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Jeff Jarvis: ‘Journalism has a model built on entitlement and emotion, not economics’

Jeff Jarvis keeping an eye on City professor George Brock. Image: Wannabe Hacks

Journalism is labouring under a business model based on entitlement and emotion, not economic reality, said leading media commentator Jeff Jarvis today at City Unversity’s Sustaining Local Journalism conference.

We need to understand the business model. I’m tired of the argument that journalists ‘should’ be paid, what successful business model was ever built on the word ‘should’?

Virtue is not a business model, just because we are doing good things that doesn’t mean we should be paid.

He said it was a model in need of disruption.

Some of my colleagues don’t like it when I use that term, disrupt. But welcome to the jungle.

We are a business that has to add value to the community in order to extract value back.

Jarvis set out three ways he thought that hyperlocal sites could make money in a difficult market space:

Developing new products and services to sell
Events (he cited US blogs running flea markets and buying club events)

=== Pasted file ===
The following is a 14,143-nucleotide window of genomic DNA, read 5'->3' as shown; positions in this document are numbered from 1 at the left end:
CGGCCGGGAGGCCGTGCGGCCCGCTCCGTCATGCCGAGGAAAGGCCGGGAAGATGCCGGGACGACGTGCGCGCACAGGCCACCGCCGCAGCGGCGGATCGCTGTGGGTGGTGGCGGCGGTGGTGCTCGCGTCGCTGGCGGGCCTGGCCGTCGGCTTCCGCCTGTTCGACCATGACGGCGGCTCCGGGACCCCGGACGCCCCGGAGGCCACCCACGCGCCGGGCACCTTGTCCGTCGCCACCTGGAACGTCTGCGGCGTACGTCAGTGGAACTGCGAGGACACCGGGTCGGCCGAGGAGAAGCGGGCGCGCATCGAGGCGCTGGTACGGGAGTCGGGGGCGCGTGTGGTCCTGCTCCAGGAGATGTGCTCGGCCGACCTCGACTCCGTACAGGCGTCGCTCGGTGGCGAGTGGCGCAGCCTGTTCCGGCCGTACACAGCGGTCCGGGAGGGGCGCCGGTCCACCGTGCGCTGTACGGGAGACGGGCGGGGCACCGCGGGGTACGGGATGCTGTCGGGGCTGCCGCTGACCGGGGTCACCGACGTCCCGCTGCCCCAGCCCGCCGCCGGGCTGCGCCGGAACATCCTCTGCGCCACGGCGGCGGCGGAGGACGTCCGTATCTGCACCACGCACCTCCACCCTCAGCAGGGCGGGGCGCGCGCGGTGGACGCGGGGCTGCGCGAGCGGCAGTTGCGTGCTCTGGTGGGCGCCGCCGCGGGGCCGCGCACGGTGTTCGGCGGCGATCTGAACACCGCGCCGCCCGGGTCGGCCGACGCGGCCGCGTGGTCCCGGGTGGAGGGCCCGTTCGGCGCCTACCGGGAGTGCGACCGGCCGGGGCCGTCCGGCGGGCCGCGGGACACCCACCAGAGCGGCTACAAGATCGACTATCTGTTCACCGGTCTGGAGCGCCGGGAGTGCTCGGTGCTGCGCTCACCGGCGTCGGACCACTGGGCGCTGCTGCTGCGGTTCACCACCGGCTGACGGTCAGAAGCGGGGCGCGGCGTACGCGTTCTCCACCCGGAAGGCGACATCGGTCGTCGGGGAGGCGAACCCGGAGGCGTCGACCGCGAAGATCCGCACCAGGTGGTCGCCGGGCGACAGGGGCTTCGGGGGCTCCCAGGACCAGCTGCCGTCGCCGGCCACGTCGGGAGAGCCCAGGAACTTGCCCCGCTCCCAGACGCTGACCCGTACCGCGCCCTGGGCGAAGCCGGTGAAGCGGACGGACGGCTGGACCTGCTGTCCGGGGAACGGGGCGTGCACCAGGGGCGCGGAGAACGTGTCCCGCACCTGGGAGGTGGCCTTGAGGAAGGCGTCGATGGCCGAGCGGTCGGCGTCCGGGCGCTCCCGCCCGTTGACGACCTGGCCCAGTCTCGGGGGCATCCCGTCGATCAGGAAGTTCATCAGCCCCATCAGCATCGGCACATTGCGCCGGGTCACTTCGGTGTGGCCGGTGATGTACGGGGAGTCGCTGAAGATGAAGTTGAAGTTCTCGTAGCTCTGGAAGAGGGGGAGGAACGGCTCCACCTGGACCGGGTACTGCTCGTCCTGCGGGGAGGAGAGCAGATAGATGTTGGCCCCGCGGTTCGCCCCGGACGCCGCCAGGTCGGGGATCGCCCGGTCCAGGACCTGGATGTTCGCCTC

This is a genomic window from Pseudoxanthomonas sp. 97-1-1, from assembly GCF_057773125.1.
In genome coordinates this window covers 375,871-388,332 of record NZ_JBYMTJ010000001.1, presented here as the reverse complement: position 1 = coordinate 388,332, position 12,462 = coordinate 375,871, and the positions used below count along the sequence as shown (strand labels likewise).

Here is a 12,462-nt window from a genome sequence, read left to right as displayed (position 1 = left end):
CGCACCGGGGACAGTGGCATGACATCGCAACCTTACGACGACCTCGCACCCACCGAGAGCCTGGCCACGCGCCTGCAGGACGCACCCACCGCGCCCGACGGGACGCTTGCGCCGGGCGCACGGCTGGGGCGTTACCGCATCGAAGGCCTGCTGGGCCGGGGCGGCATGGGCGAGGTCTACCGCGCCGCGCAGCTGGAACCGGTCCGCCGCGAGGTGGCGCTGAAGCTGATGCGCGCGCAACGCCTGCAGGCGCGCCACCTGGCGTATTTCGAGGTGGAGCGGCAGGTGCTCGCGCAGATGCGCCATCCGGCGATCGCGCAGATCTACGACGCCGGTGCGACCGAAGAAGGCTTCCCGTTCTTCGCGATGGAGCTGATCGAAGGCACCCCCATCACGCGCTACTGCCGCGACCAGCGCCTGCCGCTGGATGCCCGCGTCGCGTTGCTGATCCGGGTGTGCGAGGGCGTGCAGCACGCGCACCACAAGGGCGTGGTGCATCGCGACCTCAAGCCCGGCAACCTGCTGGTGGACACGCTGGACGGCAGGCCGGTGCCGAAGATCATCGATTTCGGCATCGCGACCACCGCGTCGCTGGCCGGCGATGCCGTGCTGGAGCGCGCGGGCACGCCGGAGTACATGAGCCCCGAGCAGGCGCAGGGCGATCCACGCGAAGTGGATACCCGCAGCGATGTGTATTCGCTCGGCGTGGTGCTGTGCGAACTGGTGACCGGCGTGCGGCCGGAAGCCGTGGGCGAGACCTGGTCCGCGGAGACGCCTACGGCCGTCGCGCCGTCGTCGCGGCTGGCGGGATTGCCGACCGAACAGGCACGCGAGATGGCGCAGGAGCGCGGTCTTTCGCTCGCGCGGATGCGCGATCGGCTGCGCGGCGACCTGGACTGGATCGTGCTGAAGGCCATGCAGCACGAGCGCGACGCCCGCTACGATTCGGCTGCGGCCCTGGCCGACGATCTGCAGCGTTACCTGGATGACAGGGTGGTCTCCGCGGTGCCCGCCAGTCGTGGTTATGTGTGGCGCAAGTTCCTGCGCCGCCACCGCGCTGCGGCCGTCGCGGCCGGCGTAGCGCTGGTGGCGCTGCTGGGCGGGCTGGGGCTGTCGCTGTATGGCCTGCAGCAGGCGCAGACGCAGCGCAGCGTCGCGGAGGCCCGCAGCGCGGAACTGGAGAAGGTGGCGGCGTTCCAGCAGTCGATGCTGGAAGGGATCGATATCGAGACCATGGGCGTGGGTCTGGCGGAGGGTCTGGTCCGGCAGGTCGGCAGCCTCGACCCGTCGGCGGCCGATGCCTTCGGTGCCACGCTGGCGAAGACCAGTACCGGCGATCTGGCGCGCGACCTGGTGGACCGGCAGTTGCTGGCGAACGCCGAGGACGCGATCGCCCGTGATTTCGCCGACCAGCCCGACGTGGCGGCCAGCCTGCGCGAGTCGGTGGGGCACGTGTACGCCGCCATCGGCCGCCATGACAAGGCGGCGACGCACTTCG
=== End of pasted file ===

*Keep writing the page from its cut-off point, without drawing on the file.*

The creation of sales networks

He only elaborated properly on the last of these, saying that individual bloggers are usually too small to interest city-wide advertisers but grouping together in a network can make them much more of a force to be reckoned with. “When it comes to journalism, he said, “we are better off doing things together”.

Philip John, director of the Lichfield Blog, blogged in March about the need for hyperlocal sites to build networks, writing that they bring about “a sort of collective consciousness whereby an improvement to one site is an improvement to all”.

With the likes of Addiply founder Rick Waghorn and Talk about Local’s Will Perrin acknowledging earlier in the day that just turning a profit as a local or hyperlocal blogger in the UK was rare, it was surprising to hear Jarvis talking about local blogs in US cities of 50,000–60,000 turning over $200,000 a year.

Jarvis admitted that is was a hard slog for hyperlocal sites to bring in ad money, but argued that there was a return in building networks. Giving AOL’s huge hyperlocal network Patch as an example, he said Patch was hiring a journalist for each of it 150 sites and paying them $40,000 a year. AOL wouldn’t be doing that if it didn’t think there was ad money there.

Asked whether journalists should be concerned about conflating journalism and sales – a recurring theme of the conference – Jarvis cited the example of Rafat Ali, founder of paidContent, who he said “had to go out and sell the ads at first, but retained his own moral compass”.

“It is probably our job as educators to guide students in these things”, he said, adding that in the end it is all down to credibility, which can be maintained even if a journalist is pitching in with the business side of things. Maintaining credibility is vital, he warned.